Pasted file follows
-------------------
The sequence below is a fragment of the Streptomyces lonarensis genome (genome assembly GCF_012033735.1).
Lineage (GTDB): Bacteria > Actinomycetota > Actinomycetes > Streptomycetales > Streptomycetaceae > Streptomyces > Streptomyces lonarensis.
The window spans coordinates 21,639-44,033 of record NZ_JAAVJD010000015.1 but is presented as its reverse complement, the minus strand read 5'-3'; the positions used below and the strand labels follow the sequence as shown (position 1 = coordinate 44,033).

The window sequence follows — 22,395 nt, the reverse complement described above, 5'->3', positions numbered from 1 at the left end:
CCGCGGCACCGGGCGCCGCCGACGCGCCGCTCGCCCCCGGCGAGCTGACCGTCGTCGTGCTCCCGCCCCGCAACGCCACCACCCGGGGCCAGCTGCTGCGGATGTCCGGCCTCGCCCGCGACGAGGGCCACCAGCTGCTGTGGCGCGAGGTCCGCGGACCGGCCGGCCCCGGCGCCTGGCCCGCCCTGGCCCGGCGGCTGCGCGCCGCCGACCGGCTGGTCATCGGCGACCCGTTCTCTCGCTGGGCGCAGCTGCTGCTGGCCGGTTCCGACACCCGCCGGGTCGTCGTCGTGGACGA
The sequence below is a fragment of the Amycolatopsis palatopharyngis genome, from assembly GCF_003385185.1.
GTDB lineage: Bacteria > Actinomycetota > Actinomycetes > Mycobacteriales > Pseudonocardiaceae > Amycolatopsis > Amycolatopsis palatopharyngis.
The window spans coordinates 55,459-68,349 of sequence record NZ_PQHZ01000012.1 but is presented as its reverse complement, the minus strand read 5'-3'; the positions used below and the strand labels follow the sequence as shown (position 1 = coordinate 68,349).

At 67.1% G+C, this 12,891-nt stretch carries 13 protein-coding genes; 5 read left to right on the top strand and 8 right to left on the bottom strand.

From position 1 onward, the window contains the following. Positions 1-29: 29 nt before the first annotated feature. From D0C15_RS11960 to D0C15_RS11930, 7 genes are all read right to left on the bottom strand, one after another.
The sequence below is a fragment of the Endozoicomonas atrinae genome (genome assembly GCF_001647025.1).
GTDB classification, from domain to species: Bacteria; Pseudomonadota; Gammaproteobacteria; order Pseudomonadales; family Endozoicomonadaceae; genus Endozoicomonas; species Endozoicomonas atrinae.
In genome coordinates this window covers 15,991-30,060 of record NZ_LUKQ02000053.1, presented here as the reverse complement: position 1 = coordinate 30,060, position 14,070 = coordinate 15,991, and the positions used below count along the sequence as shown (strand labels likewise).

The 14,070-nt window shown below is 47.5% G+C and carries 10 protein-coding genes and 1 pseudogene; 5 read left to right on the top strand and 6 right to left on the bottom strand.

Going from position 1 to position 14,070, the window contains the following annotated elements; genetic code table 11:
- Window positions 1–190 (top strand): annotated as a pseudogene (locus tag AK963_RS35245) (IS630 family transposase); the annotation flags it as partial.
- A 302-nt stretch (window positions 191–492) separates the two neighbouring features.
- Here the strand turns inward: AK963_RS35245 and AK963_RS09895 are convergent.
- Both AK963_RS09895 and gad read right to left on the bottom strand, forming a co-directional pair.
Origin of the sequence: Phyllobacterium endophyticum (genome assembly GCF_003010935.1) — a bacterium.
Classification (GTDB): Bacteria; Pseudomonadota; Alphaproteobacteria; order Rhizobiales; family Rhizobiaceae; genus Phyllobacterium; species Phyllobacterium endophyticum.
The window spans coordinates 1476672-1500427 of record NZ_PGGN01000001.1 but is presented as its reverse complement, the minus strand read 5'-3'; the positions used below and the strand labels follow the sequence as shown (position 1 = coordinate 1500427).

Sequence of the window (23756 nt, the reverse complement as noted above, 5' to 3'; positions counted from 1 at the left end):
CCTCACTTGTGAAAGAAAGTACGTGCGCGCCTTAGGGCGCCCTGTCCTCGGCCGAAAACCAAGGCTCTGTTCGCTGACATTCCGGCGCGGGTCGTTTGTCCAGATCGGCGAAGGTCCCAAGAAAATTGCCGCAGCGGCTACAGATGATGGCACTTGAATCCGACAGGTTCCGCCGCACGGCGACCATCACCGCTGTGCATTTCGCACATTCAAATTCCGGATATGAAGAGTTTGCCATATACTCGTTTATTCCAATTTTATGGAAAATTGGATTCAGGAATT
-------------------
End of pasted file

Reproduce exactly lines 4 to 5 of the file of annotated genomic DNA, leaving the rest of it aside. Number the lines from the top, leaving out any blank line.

The window sequence follows — 22,395 nt, the reverse complement described above, 5'->3', positions numbered from 1 at the left end:
CCGCGGCACCGGGCGCCGCCGACGCGCCGCTCGCCCCCGGCGAGCTGACCGTCGTCGTGCTCCCGCCCCGCAACGCCACCACCCGGGGCCAGCTGCTGCGGATGTCCGGCCTCGCCCGCGACGAGGGCCACCAGCTGCTGTGGCGCGAGGTCCGCGGACCGGCCGGCCCCGGCGCCTGGCCCGCCCTGGCCCGGCGGCTGCGCGCCGCCGACCGGCTGGTCATCGGCGACCCGTTCTCTCGCTGGGCGCAGCTGCTGCTGGCCGGTTCCGACACCCGCCGGGTCGTCGTCGTGGACGA